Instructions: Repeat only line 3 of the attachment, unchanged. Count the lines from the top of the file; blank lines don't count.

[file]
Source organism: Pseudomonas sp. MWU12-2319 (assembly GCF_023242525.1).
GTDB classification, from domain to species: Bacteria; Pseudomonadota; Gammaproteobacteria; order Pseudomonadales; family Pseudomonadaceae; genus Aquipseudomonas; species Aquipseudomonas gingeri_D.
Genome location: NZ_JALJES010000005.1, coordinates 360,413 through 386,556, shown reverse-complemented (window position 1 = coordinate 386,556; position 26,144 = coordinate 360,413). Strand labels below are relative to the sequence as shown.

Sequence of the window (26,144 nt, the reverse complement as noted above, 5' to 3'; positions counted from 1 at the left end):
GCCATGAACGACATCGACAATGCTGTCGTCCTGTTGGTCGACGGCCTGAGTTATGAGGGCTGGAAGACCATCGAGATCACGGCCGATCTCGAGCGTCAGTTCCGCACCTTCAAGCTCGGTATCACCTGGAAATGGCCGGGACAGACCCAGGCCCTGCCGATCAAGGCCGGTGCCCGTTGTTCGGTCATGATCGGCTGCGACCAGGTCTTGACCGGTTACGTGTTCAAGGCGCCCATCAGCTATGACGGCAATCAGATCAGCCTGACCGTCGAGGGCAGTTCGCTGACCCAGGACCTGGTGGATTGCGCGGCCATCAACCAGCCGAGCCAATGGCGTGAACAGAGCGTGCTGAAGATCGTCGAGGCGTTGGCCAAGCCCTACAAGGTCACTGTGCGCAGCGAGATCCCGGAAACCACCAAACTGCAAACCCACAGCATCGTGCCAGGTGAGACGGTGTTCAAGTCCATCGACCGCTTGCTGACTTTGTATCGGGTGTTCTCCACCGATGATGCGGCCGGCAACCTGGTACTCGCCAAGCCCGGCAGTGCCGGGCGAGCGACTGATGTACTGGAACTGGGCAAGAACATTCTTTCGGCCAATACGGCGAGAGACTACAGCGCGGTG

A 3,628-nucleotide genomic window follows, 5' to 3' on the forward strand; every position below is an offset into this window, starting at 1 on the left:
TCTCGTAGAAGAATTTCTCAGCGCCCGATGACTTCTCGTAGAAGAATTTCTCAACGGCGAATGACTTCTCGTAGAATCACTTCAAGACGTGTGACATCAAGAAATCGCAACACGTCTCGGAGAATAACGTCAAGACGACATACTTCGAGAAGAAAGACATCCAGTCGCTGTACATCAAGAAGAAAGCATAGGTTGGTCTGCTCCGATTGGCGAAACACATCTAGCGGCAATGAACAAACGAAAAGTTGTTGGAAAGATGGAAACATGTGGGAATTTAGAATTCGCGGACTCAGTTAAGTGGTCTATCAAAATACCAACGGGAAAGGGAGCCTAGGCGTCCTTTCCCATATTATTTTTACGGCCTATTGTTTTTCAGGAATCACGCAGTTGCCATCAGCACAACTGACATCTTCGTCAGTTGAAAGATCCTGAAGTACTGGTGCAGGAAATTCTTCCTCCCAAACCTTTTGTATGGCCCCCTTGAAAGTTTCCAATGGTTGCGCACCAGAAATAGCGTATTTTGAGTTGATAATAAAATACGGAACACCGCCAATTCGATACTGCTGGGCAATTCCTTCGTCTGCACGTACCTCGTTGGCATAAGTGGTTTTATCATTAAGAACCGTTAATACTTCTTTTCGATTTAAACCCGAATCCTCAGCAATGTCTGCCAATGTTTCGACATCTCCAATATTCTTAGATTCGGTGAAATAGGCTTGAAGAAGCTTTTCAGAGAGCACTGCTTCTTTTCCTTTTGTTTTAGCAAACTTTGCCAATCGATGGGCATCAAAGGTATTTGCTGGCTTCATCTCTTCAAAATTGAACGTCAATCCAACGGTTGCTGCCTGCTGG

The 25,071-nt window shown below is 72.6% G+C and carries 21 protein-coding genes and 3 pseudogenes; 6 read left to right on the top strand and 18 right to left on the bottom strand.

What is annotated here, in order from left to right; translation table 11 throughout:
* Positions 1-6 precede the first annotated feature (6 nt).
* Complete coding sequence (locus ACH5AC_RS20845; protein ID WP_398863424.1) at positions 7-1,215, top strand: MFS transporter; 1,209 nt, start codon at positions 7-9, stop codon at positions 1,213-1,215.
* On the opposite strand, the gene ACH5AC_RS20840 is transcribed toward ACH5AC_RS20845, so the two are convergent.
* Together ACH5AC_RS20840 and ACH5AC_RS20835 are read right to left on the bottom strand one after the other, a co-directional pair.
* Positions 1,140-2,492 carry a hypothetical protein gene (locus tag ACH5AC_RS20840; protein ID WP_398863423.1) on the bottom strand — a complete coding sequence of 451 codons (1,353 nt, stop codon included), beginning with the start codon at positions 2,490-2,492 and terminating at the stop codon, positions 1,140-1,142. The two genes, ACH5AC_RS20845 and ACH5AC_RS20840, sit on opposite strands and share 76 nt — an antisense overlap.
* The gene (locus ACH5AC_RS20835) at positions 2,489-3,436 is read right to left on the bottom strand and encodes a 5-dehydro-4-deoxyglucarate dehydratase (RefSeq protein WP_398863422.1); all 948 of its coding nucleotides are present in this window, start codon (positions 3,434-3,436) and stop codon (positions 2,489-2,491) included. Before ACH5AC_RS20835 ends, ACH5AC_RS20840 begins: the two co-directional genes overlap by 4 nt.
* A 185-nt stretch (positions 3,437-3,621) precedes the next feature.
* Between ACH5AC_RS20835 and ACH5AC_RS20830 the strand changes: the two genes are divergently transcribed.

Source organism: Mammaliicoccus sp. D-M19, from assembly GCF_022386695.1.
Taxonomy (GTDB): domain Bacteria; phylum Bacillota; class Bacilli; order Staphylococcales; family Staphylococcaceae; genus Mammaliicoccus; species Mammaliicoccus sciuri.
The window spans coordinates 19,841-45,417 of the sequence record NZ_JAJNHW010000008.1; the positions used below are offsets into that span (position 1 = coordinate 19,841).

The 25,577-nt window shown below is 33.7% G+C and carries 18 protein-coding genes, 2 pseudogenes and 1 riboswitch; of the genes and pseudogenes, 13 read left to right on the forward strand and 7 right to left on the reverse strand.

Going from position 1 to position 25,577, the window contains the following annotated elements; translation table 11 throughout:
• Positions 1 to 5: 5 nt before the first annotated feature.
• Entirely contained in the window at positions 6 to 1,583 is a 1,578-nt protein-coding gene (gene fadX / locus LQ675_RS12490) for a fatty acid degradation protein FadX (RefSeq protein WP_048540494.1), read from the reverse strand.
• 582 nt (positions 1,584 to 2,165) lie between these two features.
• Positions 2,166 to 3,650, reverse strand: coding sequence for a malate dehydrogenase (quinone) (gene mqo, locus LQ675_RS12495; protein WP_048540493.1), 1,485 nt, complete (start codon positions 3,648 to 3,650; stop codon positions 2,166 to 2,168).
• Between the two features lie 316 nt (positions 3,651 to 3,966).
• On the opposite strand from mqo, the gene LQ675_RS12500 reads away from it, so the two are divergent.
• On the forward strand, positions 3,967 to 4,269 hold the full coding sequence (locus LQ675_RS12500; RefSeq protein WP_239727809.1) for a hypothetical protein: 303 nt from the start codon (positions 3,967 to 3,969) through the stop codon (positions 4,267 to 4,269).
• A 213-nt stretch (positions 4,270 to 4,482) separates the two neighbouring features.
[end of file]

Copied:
Genome location: NZ_JALJES010000005.1, coordinates 360,413 through 386,556, shown reverse-complemented (window position 1 = coordinate 386,556; position 26,144 = coordinate 360,413). Strand labels below are relative to the sequence as shown.